Planning a trip to Wanaka and wondering what to do there over your stay?
With its crisp lakes and snowy peaks, Wanaka is a place of tranquil beauty. Located a short one hour drive across the Crown Range from Queenstown International Airport, this gem of a town is the perfect winter weekend getaway.
Whether your trip is for thrill seeking, relaxation or quality family time, there’s definitely plenty of things to do in Wanaka during winter.
We’ve rustled up a list of the best things to do in Wanaka when the winter chills set in.
1) Skiing in Wanaka
It’s a no brainer – when it comes to ski fields in New Zealand, you can’t get much better than Cardrona Valley. The weather is reliable, the snowfall season is the longest in the South Island and the terrain is vast and varied.
Cardrona Valley offers a safe space for family ski trips, complete with wide beginner trails, easy to use ski-lifts and New Zealand’s only enclosed gondola style ski-lift – great for keeping the kids warm on a frosty winter’s day! For the advanced skier or snowboarder, fear not. There’s Arcadia – the run for those who love a thrilling cliff drop or snow drift.
Only a 35 minute drive from Wanaka, Cardrona makes for a great day trip. Need more than one day to get your fill of fresh powder? There’s also the option of on-mountain accommodation. For parents wanting to hit the slopes without the little ones, take advantage of the fully licensed kid’s centre.
If you want to dodge the crowds, then Treble Cone is the place for you! Spread over 550 hectares, Treble Cone is New Zealand’s largest ski field, offering long, groomed runs and stunning lake views from the chair lifts. Treble Cone is definitely not to be missed.
Snow Farm Wanaka offers New Zealand’s only Nordic style skiing experience. Come winter time, the vast green landscape transforms into a blanket of snow, hosting a fun range of winter activities. Try your hand (or foot) at snow-shoeing or ski skating. If you’ve ever dreamed of becoming an intrepid winter adventurer, why not comandeer your own team of sled dogs and head off on overnight tour? You can choose to drive the sled yourself or snuggle up in the basket while a professional takes the reins.
As well as having plenty for the adults, there’s also a kids fun zone to keep the little ones busy. The kids can enjoy riding tubes or toboggans down the gentle hill slope. It’s a great introduction to the cold stuff for the very young or very new.
There’s so much to see and do at Snow Farm that you might want to take advantage of the 30 room alpine lodge and stay overnight. There are also cafes and restaurants onsite to keep you fed and watered.
2) Puzzling World
Is your body aching after a few days of skiing? Head to Puzzling World to give your mind a workout instead. Puzzling World is an illusionary extravaganza, sure to muddle minds of any age. Peruse the exhibits and feel your brain begin to boggle.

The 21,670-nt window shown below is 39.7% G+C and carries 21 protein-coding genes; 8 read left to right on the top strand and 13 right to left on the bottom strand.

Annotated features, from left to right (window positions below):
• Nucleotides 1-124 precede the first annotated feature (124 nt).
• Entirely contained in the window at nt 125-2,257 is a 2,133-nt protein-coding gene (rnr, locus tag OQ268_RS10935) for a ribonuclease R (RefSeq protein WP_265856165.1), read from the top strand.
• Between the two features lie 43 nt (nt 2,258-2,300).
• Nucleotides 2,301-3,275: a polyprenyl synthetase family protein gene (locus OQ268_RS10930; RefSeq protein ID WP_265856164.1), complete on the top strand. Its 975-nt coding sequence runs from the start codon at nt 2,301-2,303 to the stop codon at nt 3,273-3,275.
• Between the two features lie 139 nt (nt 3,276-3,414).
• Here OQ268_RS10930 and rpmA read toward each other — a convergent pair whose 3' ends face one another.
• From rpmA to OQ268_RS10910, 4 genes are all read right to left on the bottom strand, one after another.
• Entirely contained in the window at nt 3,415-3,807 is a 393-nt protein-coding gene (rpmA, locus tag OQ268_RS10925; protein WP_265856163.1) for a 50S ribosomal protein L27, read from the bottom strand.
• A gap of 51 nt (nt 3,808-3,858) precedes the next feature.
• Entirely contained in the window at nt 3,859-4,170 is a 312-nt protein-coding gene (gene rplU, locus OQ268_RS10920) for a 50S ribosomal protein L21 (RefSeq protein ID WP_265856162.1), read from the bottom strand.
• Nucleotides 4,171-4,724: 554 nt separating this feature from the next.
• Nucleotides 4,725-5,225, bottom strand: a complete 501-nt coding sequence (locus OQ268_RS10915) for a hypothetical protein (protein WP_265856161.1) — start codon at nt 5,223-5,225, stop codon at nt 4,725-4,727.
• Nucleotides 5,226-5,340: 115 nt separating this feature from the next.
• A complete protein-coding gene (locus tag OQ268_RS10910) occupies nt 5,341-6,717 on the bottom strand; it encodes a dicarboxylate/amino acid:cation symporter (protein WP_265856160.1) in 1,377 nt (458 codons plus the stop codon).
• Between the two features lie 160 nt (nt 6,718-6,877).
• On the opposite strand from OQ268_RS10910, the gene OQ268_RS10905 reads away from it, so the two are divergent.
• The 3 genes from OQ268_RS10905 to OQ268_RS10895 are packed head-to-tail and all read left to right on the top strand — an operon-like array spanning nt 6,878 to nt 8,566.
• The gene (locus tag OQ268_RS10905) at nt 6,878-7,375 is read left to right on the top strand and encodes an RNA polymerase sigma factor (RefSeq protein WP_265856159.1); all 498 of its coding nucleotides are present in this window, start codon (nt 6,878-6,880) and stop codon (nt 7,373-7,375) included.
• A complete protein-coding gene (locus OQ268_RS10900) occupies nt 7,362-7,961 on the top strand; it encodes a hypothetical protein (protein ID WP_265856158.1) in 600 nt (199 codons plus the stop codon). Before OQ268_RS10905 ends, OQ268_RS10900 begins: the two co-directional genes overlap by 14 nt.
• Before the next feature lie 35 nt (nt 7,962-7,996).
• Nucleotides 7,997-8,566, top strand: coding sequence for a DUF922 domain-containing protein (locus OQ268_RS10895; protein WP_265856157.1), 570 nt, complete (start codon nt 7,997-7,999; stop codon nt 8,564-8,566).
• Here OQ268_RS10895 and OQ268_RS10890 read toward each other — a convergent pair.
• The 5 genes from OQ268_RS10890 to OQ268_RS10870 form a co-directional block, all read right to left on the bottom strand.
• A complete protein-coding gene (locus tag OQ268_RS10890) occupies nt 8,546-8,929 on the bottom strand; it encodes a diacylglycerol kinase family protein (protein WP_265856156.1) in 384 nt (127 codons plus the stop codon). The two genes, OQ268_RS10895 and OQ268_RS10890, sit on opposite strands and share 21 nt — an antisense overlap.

Ever get the feeling you’re being watched? Well, there’s nowhere to hide inside the Hall of Following Faces. Thanks to a clever illusion, created by Stuart Landsborough and sculptor Derek Ball, 168 famous faces appear to turn and gaze at you wherever you stand. We’re not sure if its spectacular, or just down right spooky.
You’ll feel like Alice in Wonderland when you enter the Forced Perspective room. In an instant kids can outgrow their parents, while Mum and Dad shrink into miniatures. You can even watch the magical transformation on video playback.
Get lost in The Great Maze, New Zealand’s first 3D super-maze. Do your best to find each four corners of the maze without getting lost. The Great Maze is safe for all ages but be warned, it can take up to sixty minutes to complete – patience is a must!
3) Paradiso Cinema
For a movie going experience to remember, visit Paradiso Cinema. Order a pizza and kick back on their full sized sofas. Or, get in early and wrangle a seat in the old Morris Minor parked in the cinema – it’s just like an American drive in!
As one of the only movie theatres in New Zealand to still have an intermission, Paradiso Cinema make it a treat by offering fresh baking and home made ice cream during half time. We’re still drooling over the gooey chocolate chip cookie.
With its quirky charm and friendly staff, Paradiso Cinema is definitely one to visit for a film or even just for a great meal.
4) That Wanaka Tree
It’s a tree. Growing in a lake! That Wanaka Tree is a famous wonky willow that grows on the banks of Roys Bay. Depending on the lake’s water levels the tree becomes marooned, surrounded by sparkling blue water amid a backdrop of rolling green hills. This tree makes for some great holiday snaps. That’s probably why its special hashtag, #thatwanakatree, has over 26,000 posts on Instagram.